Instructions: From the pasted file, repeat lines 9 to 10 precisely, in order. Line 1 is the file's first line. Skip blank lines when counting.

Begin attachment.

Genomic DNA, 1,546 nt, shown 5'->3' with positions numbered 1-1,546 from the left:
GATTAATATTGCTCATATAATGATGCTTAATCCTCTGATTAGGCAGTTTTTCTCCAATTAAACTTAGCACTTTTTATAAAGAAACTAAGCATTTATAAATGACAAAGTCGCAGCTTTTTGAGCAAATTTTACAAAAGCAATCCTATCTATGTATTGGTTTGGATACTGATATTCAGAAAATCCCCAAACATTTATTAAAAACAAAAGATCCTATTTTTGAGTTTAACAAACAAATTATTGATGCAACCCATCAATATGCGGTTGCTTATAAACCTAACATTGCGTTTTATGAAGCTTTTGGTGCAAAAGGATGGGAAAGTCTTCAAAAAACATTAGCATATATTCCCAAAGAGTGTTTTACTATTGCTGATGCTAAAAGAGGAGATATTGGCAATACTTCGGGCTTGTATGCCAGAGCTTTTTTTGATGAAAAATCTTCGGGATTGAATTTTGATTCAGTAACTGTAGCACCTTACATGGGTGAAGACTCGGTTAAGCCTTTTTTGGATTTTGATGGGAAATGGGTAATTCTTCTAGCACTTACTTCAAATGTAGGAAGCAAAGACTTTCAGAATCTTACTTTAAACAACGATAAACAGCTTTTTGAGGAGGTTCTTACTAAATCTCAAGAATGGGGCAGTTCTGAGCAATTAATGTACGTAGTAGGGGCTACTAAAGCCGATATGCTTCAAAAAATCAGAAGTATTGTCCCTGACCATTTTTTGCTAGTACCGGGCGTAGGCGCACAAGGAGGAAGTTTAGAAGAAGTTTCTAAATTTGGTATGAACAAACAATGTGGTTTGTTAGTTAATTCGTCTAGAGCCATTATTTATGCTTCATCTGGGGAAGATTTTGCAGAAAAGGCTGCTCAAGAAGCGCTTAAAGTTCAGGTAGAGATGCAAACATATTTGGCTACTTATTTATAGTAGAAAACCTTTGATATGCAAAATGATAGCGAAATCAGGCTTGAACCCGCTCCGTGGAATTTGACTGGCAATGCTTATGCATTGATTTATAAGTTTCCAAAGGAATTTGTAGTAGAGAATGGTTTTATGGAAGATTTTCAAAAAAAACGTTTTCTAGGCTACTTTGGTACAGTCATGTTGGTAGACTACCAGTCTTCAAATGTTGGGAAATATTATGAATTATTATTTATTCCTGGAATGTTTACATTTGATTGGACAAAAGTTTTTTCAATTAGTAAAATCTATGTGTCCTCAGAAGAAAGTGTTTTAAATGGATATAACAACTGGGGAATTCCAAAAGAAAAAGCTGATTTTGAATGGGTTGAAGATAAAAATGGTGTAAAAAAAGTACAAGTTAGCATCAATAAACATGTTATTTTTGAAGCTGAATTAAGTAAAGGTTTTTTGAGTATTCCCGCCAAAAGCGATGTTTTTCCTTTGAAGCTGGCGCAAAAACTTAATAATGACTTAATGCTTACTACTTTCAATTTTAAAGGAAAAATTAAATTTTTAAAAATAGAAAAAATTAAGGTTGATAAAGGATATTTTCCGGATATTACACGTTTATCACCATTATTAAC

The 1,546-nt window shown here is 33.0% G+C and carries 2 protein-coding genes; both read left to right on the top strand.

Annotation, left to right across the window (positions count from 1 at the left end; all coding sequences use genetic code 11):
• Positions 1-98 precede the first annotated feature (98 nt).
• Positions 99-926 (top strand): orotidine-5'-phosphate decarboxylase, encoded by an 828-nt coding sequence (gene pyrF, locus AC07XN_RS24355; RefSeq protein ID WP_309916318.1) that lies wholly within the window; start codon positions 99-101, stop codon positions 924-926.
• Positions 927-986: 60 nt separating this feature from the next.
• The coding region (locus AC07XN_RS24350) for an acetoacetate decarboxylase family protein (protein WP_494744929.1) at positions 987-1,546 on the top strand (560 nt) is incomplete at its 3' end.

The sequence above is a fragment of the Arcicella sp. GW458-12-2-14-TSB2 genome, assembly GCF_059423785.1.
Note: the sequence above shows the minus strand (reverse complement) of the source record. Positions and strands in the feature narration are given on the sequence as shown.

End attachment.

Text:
The sequence above is a fragment of the Arcicella sp. GW458-12-2-14-TSB2 genome, assembly GCF_059423785.1.
Note: the sequence above shows the minus strand (reverse complement) of the source record. Positions and strands in the feature narration are given on the sequence as shown.